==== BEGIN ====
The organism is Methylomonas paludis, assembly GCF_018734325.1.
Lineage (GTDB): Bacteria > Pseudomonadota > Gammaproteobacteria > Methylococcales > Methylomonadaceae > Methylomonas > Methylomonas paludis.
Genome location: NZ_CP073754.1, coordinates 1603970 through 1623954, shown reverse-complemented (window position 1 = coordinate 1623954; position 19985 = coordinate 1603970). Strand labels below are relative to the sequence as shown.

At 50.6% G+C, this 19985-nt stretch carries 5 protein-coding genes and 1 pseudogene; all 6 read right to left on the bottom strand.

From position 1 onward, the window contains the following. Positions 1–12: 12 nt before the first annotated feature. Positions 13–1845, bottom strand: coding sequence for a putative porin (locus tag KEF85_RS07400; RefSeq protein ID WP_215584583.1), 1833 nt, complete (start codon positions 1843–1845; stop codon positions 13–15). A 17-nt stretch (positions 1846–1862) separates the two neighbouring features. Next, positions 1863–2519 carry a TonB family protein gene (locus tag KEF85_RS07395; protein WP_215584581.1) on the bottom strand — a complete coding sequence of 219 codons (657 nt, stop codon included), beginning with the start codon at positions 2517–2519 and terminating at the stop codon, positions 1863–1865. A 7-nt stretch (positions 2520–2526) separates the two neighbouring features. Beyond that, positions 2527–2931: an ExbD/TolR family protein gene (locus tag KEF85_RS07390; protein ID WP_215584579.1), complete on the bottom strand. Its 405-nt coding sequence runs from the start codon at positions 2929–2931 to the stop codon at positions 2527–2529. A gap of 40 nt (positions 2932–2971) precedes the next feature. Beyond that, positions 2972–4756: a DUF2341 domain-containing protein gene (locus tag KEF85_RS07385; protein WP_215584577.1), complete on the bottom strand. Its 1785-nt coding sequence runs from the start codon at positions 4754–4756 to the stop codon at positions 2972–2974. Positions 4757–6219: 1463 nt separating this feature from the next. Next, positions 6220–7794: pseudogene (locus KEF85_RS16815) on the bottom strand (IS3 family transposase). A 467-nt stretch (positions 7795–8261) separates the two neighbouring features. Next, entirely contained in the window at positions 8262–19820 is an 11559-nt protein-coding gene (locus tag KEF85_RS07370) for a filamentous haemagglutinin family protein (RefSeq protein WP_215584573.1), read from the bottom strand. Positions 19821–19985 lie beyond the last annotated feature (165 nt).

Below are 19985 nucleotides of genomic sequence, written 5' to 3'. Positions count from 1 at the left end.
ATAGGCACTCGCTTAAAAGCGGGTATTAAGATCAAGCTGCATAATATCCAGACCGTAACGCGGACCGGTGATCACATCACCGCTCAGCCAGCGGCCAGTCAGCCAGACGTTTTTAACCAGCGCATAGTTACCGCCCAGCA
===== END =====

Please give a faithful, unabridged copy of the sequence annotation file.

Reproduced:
The organism is Methylomonas paludis, assembly GCF_018734325.1.
Lineage (GTDB): Bacteria > Pseudomonadota > Gammaproteobacteria > Methylococcales > Methylomonadaceae > Methylomonas > Methylomonas paludis.
Genome location: NZ_CP073754.1, coordinates 1603970 through 1623954, shown reverse-complemented (window position 1 = coordinate 1623954; position 19985 = coordinate 1603970). Strand labels below are relative to the sequence as shown.

At 50.6% G+C, this 19985-nt stretch carries 5 protein-coding genes and 1 pseudogene; all 6 read right to left on the bottom strand.

From position 1 onward, the window contains the following. Positions 1–12: 12 nt before the first annotated feature. Positions 13–1845, bottom strand: coding sequence for a putative porin (locus tag KEF85_RS07400; RefSeq protein ID WP_215584583.1), 1833 nt, complete (start codon positions 1843–1845; stop codon positions 13–15). A 17-nt stretch (positions 1846–1862) separates the two neighbouring features. Next, positions 1863–2519 carry a TonB family protein gene (locus tag KEF85_RS07395; protein WP_215584581.1) on the bottom strand — a complete coding sequence of 219 codons (657 nt, stop codon included), beginning with the start codon at positions 2517–2519 and terminating at the stop codon, positions 1863–1865. A 7-nt stretch (positions 2520–2526) separates the two neighbouring features. Beyond that, positions 2527–2931: an ExbD/TolR family protein gene (locus tag KEF85_RS07390; protein ID WP_215584579.1), complete on the bottom strand. Its 405-nt coding sequence runs from the start codon at positions 2929–2931 to the stop codon at positions 2527–2529. A gap of 40 nt (positions 2932–2971) precedes the next feature. Beyond that, positions 2972–4756: a DUF2341 domain-containing protein gene (locus tag KEF85_RS07385; protein WP_215584577.1), complete on the bottom strand. Its 1785-nt coding sequence runs from the start codon at positions 4754–4756 to the stop codon at positions 2972–2974. Positions 4757–6219: 1463 nt separating this feature from the next. Next, positions 6220–7794: pseudogene (locus KEF85_RS16815) on the bottom strand (IS3 family transposase). A 467-nt stretch (positions 7795–8261) separates the two neighbouring features. Next, entirely contained in the window at positions 8262–19820 is an 11559-nt protein-coding gene (locus tag KEF85_RS07370) for a filamentous haemagglutinin family protein (RefSeq protein WP_215584573.1), read from the bottom strand. Positions 19821–19985 lie beyond the last annotated feature (165 nt).

Below are 19985 nucleotides of genomic sequence, written 5' to 3'. Positions count from 1 at the left end.
ATAGGCACTCGCTTAAAAGCGGGTATTAAGATCAAGCTGCATAATATCCAGACCGTAACGCGGACCGGTGATCACATCACCGCTCAGCCAGCGGCCAGTCAGCCAGACGTTTTTAACCAGCGCATAGTTACCGCCCAGCA